Caffeine concerns during pregnancy
In a world of double lattes, oversized sodas and energy drinks, you have to make an effort to avoid caffeine. It's everywhere! Before you were pregnant, you probably didn't even think about how much caffeine you get each day. But now, when you should try avoid it, you may find that challenging.
Caffeine and your baby
People can react differently to caffeine. You may notice few or no side effects from your daily cup of joe. But that doesn't mean your baby won't. Caffeine can pass through the placenta and can cause changes in your baby's heart rate. It might also slow fetal growth.
For these reasons, you often hear that you should avoid caffeine completely when pregnant. But if you must have that sip of coffee or soda, check with your health care provider. She may recommend that you limit caffeine to 200 mg a day. That's about the amount you would get in a small (12-ounce) cup of coffee.
What has caffeine?
Coffee, soda and tea probably aren't the only sources of caffeine you run into each day. You'll also find it in some caffeine-fortified juice drinks and smoothies, hot chocolate, chocolate and, of course, energy drinks. Even with decaf coffee and tea, some caffeine can remain after the decaffeinating process. The amount is far less than caffeinated versions but something to keep in mind, especially if you drink large amounts of decaffeinated beverages.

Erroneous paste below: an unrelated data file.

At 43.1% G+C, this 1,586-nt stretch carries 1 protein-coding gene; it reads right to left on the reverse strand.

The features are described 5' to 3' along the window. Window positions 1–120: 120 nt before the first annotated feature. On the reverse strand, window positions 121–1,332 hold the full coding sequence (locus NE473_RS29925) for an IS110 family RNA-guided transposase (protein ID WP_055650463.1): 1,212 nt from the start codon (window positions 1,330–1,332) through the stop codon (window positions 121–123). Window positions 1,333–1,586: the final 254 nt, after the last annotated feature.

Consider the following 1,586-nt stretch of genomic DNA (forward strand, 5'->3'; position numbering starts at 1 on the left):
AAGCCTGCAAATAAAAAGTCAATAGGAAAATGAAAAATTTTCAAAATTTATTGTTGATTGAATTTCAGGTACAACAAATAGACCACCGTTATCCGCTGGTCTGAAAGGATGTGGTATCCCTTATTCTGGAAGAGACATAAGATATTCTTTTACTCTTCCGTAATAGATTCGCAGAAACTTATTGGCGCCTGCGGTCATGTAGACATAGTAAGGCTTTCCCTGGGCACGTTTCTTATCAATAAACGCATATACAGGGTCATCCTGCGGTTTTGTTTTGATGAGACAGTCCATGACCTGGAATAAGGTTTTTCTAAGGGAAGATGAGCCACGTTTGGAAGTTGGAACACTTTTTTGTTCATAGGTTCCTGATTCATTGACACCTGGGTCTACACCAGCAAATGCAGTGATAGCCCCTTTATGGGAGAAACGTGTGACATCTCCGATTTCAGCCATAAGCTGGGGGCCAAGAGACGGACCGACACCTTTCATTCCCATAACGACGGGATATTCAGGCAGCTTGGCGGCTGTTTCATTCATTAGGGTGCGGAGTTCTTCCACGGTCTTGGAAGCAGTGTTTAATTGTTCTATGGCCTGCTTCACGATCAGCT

So what can I drink?
Milk and 100% fruit juices are good drink choices when you're pregnant because they offer nutrients without the caffeine. Water is another great beverage option.
Skip the herbal tea
Some women think that herbal tea is a good replacement for coffee but that too should be avoided, even if the tea claims to be for pregnant women. Researchers aren't sure about the effects of herbs on an unborn baby and recommend that pregnant women avoid them, just to be safe. Talk with your health care provider about any questions you may have.
Learn more about foods to avoid during pregnancy.